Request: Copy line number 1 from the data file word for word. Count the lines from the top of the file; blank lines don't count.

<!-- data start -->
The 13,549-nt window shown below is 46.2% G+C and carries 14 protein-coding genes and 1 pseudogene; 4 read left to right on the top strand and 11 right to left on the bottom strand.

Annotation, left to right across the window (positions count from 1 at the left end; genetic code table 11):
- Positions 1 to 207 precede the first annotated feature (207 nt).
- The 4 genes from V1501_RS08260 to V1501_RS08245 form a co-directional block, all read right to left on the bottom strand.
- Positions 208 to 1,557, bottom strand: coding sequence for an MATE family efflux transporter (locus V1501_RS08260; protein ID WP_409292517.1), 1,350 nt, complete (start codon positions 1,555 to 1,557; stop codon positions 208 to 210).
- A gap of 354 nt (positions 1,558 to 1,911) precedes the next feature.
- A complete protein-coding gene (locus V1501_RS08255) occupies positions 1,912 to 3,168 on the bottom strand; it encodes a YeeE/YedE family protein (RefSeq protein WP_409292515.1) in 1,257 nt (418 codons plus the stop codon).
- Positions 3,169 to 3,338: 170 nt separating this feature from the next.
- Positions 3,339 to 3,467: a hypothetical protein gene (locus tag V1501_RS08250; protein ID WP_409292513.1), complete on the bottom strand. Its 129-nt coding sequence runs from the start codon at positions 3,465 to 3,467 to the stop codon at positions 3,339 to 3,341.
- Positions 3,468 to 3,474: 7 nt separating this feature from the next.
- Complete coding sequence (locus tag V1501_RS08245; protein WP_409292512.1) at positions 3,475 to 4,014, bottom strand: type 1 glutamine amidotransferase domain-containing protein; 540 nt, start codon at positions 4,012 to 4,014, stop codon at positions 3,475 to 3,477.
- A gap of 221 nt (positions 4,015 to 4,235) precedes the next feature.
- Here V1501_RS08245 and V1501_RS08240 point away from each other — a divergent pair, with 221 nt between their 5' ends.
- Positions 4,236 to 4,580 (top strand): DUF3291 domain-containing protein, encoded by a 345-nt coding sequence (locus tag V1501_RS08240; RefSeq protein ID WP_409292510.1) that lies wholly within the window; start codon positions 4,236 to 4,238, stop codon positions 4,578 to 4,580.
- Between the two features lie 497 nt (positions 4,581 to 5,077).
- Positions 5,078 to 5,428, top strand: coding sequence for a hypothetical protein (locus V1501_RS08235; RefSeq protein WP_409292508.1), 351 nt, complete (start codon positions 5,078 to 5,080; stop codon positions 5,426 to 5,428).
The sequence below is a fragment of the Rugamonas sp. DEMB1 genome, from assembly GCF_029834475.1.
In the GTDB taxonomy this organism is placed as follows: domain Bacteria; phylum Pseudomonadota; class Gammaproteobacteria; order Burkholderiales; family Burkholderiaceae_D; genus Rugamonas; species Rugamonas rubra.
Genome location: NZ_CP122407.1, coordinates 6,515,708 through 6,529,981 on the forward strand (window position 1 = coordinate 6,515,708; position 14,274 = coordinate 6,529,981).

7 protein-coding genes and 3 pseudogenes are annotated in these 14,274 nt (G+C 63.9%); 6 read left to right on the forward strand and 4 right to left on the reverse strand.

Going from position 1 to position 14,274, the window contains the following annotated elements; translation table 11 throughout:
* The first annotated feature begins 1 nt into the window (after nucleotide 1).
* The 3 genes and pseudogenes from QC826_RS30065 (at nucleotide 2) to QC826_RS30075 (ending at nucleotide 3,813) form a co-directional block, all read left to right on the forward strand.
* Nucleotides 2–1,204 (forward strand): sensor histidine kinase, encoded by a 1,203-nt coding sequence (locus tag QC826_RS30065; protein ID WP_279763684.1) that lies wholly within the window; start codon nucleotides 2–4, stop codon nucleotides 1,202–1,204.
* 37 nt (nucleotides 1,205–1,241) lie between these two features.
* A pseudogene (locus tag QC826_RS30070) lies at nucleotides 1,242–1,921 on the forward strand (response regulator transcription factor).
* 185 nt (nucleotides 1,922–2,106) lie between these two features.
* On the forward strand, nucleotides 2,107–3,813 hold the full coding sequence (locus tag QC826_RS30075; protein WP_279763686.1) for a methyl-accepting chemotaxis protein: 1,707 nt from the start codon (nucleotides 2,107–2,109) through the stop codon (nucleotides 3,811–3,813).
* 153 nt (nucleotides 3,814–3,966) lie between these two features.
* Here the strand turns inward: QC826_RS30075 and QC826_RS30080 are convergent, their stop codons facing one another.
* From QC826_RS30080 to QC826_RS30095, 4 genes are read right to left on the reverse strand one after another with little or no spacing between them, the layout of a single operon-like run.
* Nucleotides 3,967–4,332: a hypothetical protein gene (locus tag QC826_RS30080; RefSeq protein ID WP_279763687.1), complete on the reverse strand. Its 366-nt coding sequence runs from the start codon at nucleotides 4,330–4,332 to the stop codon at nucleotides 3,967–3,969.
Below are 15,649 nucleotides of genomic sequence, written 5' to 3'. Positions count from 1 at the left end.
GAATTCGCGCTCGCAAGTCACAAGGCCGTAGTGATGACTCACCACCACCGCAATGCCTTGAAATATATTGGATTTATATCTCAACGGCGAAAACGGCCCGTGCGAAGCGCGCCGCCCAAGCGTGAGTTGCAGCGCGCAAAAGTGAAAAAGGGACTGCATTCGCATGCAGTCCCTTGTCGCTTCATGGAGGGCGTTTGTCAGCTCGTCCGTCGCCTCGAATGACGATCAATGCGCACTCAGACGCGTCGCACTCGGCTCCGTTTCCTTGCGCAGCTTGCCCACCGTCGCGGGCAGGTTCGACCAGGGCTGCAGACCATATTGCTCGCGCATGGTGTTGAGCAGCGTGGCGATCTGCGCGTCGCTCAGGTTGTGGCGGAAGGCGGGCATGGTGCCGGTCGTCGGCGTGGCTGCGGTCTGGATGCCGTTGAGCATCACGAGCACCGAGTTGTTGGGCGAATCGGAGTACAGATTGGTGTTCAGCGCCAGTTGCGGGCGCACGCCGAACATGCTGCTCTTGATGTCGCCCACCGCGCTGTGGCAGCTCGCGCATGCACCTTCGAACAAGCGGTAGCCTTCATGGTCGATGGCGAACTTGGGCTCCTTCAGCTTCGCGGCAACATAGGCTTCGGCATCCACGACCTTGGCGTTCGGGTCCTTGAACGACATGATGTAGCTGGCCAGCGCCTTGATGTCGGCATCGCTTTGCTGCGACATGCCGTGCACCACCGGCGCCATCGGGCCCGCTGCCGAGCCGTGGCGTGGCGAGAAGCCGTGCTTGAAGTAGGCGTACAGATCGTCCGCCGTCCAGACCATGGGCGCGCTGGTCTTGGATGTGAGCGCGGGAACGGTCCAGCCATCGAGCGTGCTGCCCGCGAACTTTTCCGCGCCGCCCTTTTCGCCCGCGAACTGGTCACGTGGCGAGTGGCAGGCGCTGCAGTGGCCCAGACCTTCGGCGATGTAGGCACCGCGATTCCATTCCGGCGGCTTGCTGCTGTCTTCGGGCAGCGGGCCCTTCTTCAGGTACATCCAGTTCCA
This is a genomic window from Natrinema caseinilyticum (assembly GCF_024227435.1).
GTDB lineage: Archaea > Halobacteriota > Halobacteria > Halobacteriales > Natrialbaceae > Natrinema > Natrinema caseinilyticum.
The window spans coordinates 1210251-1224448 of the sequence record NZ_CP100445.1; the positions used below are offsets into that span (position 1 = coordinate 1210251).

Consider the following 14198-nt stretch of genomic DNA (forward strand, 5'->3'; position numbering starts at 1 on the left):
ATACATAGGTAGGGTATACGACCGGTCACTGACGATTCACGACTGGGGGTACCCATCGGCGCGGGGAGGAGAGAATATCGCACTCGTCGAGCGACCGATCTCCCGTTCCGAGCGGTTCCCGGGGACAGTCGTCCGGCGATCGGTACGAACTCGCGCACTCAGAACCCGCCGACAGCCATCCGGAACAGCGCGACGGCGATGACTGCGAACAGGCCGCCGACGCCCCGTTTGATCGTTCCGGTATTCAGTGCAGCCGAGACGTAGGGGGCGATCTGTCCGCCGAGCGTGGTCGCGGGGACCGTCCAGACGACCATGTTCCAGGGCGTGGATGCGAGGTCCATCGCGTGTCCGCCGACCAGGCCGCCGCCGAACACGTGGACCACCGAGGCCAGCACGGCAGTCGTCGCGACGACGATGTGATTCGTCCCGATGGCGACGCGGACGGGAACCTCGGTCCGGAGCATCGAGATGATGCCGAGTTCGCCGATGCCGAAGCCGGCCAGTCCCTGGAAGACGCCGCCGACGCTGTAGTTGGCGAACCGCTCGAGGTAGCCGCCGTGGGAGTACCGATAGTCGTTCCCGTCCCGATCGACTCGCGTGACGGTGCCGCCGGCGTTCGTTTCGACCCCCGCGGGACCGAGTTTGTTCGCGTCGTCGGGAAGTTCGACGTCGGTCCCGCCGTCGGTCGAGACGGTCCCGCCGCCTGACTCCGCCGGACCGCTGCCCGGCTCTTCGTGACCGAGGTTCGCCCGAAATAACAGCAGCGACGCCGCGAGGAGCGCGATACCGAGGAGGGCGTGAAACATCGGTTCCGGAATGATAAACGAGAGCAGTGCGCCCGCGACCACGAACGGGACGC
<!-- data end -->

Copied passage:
The 13,549-nt window shown below is 46.2% G+C and carries 14 protein-coding genes and 1 pseudogene; 4 read left to right on the top strand and 11 right to left on the bottom strand.